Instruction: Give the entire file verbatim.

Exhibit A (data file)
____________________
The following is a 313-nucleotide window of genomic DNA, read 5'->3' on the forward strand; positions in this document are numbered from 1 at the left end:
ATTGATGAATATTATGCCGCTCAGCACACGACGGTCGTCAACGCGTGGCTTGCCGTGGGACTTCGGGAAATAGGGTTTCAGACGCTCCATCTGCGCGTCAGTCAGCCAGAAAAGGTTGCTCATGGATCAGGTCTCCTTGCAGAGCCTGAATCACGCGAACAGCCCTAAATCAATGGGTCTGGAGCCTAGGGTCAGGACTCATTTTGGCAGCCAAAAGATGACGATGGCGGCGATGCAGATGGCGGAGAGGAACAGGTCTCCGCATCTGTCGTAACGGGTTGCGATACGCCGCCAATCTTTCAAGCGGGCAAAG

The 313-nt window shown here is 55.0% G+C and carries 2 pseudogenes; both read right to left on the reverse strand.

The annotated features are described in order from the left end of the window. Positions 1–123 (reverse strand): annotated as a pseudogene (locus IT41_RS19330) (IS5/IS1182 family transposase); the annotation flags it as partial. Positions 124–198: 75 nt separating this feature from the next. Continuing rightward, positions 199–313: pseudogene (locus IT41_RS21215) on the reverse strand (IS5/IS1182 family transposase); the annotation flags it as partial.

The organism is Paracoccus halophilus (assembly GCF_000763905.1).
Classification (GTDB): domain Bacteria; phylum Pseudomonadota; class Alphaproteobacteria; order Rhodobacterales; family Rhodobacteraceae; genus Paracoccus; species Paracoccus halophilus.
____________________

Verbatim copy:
The following is a 313-nucleotide window of genomic DNA, read 5'->3' on the forward strand; positions in this document are numbered from 1 at the left end:
ATTGATGAATATTATGCCGCTCAGCACACGACGGTCGTCAACGCGTGGCTTGCCGTGGGACTTCGGGAAATAGGGTTTCAGACGCTCCATCTGCGCGTCAGTCAGCCAGAAAAGGTTGCTCATGGATCAGGTCTCCTTGCAGAGCCTGAATCACGCGAACAGCCCTAAATCAATGGGTCTGGAGCCTAGGGTCAGGACTCATTTTGGCAGCCAAAAGATGACGATGGCGGCGATGCAGATGGCGGAGAGGAACAGGTCTCCGCATCTGTCGTAACGGGTTGCGATACGCCGCCAATCTTTCAAGCGGGCAAAG

The 313-nt window shown here is 55.0% G+C and carries 2 pseudogenes; both read right to left on the reverse strand.

The annotated features are described in order from the left end of the window. Positions 1–123 (reverse strand): annotated as a pseudogene (locus IT41_RS19330) (IS5/IS1182 family transposase); the annotation flags it as partial. Positions 124–198: 75 nt separating this feature from the next. Continuing rightward, positions 199–313: pseudogene (locus IT41_RS21215) on the reverse strand (IS5/IS1182 family transposase); the annotation flags it as partial.

The organism is Paracoccus halophilus (assembly GCF_000763905.1).
Classification (GTDB): domain Bacteria; phylum Pseudomonadota; class Alphaproteobacteria; order Rhodobacterales; family Rhodobacteraceae; genus Paracoccus; species Paracoccus halophilus.